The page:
PROPOSALS PUT FORWARD by business secretary Vince Cable have set in motion moves to place greater culpability for the failure of companies on the shoulders of directors, amid concerns over opaque company ownership structures.
At the Responsible Capitalism conference in July, Cable spoke of the need to improve confidence in the UK as an open and honest place to invest following public concerns over tax avoidance by big business.
The government believes such practices place other, often smaller, businesses at a disadvantage and greater transparency over who owns and controls companies in the UK will go some way to levelling the playing field and holding reckless owners to account.
There are two prongs to the proposals. The first centres on transparency; the second on deterring and punishing recklessness.
The transparency prong includes a central registry for information on companies’ beneficial owners to be maintained by Companies House. The register would detail individuals with more than 25% of shares, voting rights or other forms of control over how the company is run.
Additionally, bearer shares face abolition due to the scope they allow for abuse, while the role of nominee directors could also be disclosed to Companies House. Corporate directors – where a company is a director – are likely to be abolished, too, despite the rarity of the practice.
The deterrent includes a shift in the duties of bank directors towards the financial safety of the bank and away from shareholders’ interests, in line with the Parliamentary Commission on Banking Standards.
Similarly, courts will be given the power to consider the impacts of a director’s actions on society more widely, as well as previous failures when considering disqualification. Laws could also be changed in order to prevent disqualified overseas directors from taking director roles in the UK, while pre-pack administrations will be looked at amid concerns over their transparency. Should they go through, the effect of the swingeing changes is likely to be profound.
Streamlining the disqualification process will improve disqualification rates, says Liz Bingham, president of insolvency trade body R3, with a welcome widening of the criteria for recommending disqualification, after several years of falling disqualifications.
Brought to task
With BIS exploring ways to ensure directors who have acted fraudulently must personally compensate creditors, compliance is likely to be high up the agenda, though Baker Tilly partner and R3 policy group chairman Stephen Law does not anticipate compliance being an issue for most stakeholders.
“This is only there to ensure the directors who are culpable are brought to task,” he says. “There’s a streamlined reporting procedure, and the Insolvency Service has the right to approach the directors personally to get information, where before that had to be through the insolvency practitioner.”
Proposals to report after three months instead of six and extend the time frame in which action can be taken from two years to five are expected to engender greater vigilance on the part of directors.
“If a director has acted honestly and without any hint of wrongdoing, there won’t be any problem,” Law added. “One would hope that this might end up with more directors being disqualified and, of course, shadow directors.”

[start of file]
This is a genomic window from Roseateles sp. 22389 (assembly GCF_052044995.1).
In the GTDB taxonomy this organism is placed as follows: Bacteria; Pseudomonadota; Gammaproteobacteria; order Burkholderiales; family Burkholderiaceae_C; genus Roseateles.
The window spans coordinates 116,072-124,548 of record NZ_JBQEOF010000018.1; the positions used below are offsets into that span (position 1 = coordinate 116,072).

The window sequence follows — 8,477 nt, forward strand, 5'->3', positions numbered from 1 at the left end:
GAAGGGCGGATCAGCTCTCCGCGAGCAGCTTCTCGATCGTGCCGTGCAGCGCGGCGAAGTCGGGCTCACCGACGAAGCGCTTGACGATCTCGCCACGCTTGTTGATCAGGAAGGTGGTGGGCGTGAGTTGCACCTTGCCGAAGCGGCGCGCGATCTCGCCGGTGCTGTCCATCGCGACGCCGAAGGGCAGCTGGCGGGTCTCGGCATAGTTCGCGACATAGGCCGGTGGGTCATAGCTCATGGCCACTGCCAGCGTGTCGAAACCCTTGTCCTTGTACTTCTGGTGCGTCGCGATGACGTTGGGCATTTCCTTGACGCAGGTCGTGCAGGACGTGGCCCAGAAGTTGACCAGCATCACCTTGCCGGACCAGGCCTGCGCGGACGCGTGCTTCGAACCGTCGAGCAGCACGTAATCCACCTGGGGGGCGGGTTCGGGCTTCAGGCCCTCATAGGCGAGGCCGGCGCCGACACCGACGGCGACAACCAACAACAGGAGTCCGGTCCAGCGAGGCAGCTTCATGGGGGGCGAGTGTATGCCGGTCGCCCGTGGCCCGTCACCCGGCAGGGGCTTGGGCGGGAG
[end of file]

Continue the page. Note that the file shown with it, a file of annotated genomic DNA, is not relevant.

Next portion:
The silver lining for directors found personally culpable for the demise of their business is the introduction of an R3 education scheme to ensure they are able to work elsewhere during their period of disqualification and facilitate their return to business once their ban has expired.
“We need to recognise that directors can make mistakes but, in many cases, this is more about naivety than deliberate wrongdoing. It is entirely appropriate that, after a period of education, such individuals should be given the chance to re-enter the business world,” says Bingham.
Trust and transparency
The main elements of the ‘transparency’ section of the paper include:
• Options for the implementation of a central registry information of companies’ beneficial ownership maintained by Companies House.
• The abolition of bearer shares due to the potential for misuse.
• Whether nominee directors should be required to disclose their status to Companies House and for whom they are acting and whether directors should be banned from signing away their responsibilities as directors.
• The abolition of corporate directors – a situation where a company is director.
The main elements of the ‘trust’ section of the paper include:
• Asking whether bank directors’ duties need to be changed.
• Allowing the courts to take account of the impact a director’s actions have on society and previous failures when considering disqualification action.
• Giving courts the power to make compensation awards against a director when making a disqualification order and allowing liquidators to sell or assign fraudulent trading actions to creditors.
• Offering directors education at the end of their disqualification or a slight reduction in the disqualification period if they take up the offer.
• Changing laws to prevent disqualified overseas directors from being a director of a UK company.
• Extending the time limit in which disqualification action can be taken against the directors of an insolvent company to five years.